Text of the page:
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Trump and Farage in Mississippi. Photo: Jonathan Bachman/Getty Images

President Trump encouraged Nigel Farage, the U.K.'s pro-Brexit provocateur, to "get together" with Prime Minister Boris Johnson to deliver a Brexiteer victory in the upcoming general election, during a conversation Thursday on Farage's radio program on LBC.

Why it matters: Farage and Johnson are perhaps the two men most closely associated with Brexit, but they're leading competing parties into the Dec. 12 election. Johnson's Conservatives fear Farage's Brexit Party could play a spoiler role, denying them a parliamentary majority. Trump praised both Johnson and Farage effusively while claiming opposition leader Jeremy Corbyn would be "so bad for your country."

Context: Johnson had promised to deliver Brexit by tonight but was ultimately forced to accept an extension from the EU. He's running as the man who can get Brexit done, but Farage claims the deal Johnson struck with Brussels is far too soft.

  • Trump seemed to agree with Farage's claims, saying the deal would make a U.S.-U.K. trade deal difficult, but he said repeatedly that Johnson is the "exact leader" the U.K. needs.
  • "Boris and I have a great friendship," he said. "When he was running, they were saying, 'He's the Trump, he's the Trump.' We have a lot of the same things going, I guess. ... I think you needed him." (Farage's response was less enthusiastic).
  • "I know that you and him will end up doing something that could be terrific. If you and he get together, it's an unstoppable force. And Corbyn would be so bad for your country, he'd be so bad, he'd take you in such a bad way," Trump said.

Corbyn has already accused Trump of "trying to interfere in Britain's election to get his friend Boris Johnson elected," a potentially potent line of attack given Trump's unpopularity in the U.K.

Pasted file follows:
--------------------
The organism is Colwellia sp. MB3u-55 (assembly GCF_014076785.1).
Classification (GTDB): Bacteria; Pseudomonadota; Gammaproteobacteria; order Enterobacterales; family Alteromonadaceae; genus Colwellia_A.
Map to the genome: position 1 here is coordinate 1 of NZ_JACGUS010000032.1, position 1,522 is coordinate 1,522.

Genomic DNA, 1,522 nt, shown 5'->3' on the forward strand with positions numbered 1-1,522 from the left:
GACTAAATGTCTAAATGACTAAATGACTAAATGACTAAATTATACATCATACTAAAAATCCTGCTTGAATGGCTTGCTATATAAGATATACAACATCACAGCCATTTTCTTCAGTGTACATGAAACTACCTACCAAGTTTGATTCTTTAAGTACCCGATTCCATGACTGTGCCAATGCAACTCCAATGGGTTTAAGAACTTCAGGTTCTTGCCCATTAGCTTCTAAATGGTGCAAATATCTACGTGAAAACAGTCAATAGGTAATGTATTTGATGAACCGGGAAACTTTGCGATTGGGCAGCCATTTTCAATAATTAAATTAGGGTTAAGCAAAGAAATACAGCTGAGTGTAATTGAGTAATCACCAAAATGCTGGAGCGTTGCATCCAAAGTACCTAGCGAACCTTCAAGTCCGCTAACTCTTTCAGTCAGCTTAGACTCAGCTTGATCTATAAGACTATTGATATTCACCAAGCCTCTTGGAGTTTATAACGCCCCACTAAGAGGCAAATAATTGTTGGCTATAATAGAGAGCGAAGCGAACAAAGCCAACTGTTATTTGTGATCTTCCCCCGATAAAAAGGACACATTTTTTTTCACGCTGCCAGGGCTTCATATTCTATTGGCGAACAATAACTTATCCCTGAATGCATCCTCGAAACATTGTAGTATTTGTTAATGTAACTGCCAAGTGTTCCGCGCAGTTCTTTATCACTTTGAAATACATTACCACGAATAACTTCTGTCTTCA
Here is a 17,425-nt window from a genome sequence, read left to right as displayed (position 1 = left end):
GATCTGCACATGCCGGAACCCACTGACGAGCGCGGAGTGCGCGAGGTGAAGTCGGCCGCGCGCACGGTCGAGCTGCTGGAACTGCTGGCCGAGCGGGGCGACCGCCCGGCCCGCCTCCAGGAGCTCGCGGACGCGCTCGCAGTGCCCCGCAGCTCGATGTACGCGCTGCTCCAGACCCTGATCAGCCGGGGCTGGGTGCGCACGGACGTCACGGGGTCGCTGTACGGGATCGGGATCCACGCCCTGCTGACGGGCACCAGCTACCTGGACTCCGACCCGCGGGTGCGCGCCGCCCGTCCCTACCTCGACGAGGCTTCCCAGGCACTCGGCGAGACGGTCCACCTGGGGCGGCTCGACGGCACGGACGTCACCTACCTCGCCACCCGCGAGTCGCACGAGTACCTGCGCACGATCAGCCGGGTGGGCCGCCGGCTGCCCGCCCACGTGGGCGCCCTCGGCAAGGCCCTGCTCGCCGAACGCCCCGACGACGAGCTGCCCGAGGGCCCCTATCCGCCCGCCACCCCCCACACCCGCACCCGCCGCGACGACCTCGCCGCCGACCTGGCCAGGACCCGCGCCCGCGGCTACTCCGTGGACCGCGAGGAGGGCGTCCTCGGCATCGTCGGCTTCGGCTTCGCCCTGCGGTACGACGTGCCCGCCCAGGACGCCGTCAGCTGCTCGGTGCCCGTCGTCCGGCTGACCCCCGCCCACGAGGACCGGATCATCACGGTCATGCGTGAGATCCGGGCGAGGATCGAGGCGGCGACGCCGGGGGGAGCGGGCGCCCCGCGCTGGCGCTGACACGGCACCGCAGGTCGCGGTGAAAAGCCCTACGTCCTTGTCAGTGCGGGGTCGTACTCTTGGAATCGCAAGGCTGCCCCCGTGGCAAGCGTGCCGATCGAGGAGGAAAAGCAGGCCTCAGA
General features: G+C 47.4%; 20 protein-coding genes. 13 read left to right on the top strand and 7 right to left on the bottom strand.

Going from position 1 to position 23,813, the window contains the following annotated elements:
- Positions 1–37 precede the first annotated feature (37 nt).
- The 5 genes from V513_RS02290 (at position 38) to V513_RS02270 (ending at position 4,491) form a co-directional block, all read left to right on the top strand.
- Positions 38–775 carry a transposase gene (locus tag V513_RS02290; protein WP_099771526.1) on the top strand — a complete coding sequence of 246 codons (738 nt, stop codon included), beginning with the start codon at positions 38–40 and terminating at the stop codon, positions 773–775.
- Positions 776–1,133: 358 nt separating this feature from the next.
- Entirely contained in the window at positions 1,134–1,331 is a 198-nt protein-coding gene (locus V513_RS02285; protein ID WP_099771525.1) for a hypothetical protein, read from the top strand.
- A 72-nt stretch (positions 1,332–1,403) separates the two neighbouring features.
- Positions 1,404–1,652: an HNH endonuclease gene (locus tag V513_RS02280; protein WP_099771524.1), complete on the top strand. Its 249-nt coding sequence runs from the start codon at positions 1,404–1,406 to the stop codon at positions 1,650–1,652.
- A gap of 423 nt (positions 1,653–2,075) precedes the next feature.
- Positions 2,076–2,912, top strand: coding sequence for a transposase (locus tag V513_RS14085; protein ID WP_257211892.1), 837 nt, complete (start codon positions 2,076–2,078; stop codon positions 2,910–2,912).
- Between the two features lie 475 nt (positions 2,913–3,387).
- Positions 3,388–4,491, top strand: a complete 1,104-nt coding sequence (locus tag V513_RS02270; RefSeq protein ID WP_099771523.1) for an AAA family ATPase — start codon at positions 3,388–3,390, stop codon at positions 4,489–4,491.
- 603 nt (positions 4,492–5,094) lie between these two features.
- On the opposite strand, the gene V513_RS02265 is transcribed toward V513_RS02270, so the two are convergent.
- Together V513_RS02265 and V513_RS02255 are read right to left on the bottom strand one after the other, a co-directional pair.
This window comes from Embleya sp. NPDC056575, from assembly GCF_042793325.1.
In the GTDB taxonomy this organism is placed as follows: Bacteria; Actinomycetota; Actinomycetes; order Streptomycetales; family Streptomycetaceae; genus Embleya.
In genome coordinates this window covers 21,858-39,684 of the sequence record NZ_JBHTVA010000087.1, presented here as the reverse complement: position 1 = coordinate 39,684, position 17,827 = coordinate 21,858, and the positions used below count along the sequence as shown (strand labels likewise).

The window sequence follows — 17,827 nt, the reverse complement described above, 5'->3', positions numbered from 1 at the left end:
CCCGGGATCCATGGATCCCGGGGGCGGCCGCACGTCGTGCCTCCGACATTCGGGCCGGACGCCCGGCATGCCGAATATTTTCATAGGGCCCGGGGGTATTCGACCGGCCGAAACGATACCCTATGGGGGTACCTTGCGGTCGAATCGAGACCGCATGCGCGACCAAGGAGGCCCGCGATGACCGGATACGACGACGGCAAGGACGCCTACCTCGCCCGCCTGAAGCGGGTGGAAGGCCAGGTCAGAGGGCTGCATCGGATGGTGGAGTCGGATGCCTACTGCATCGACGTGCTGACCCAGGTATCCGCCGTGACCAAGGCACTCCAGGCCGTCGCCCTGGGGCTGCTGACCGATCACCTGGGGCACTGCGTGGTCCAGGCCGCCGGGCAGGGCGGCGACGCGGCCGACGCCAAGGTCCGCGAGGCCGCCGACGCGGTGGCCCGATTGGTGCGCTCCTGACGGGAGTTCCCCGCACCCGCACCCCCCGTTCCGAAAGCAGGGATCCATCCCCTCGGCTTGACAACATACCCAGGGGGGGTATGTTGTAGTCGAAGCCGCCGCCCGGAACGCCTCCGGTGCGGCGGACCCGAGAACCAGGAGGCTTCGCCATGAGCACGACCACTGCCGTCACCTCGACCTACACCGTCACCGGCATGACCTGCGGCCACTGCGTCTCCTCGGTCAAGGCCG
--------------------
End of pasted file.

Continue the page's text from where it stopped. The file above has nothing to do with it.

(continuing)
More from the interview
  • On British politics: Trump said he was "disappointed" Brexit had been delayed again, and he conceded that he and Johnson's predecessor, Theresa May, didn't always see eye to eye.
  • On the EU: Trump said the U.K. would be much better off outside the bloc, adding controversially that Italy and other countries would be too.
  • On the royals: Trump lavished praise on Queen Elizabeth II and Prince Charles. He also said he'd been watching Meghan Markle's emotional interviews, noting that she'd taken critical media coverage "very personally" and adding "I guess you've got to be a little bit different than that."

Go deeper: Everything you need to know about Brexit

Editor’s note: This post has been corrected to show that Corbyn has accused Trump of trying to get his friend Boris Johnson (not Donald Trump) elected.

Go deeper

Drought, record heat wave in West tied to climate change

People on Folsom Lake in Granite Bay, California, U.S., June 16, 2021. Photo: David Paul Morris/Bloomberg via Getty Images

The prolonged and widespread heat wave in the West, along with the region's increasingly severe drought, is a sign of how climate change has already tilted the odds in favor of such extremes, studies show.

Why it matters: The rapidly growing Southwest, in particular, is also the nation's fastest-warming region. The combination of heat and drought could lead to a repeat, or even eclipse, the severity of 2020's wildfire season in California and other states.

Ben Geman, author of Generate
2 hours ago - Energy & Environment

What to watch as infrastructure talks heat up

Illustration: Annelise Capossela/Axios

A mix of Beltway action and extreme weather events have brought the fault lines in infrastructure talks and their planetary stakes into sharper focus.

Catch up fast: Senate Democratic leaders pledged to seek big climate measures in a multitrillion-dollar, Democrats-only package that faces a very narrow political path.

Kendall Baker, author of Sports
4 hours ago - Sports

The sports stock market

Note: Michael Jordan's card is for baseball; Data: Alt; Table: Andrew Witherspoon/Axios

Shohei Ohtani's trading card value has risen 781% since the start of 2021, the highest year-to-date return of any athlete on Alt, a sports card exchange that aims to bring more liquidity to alternative assets.

Why it matters: The trading card market is the closest thing we have to a stock market for sports.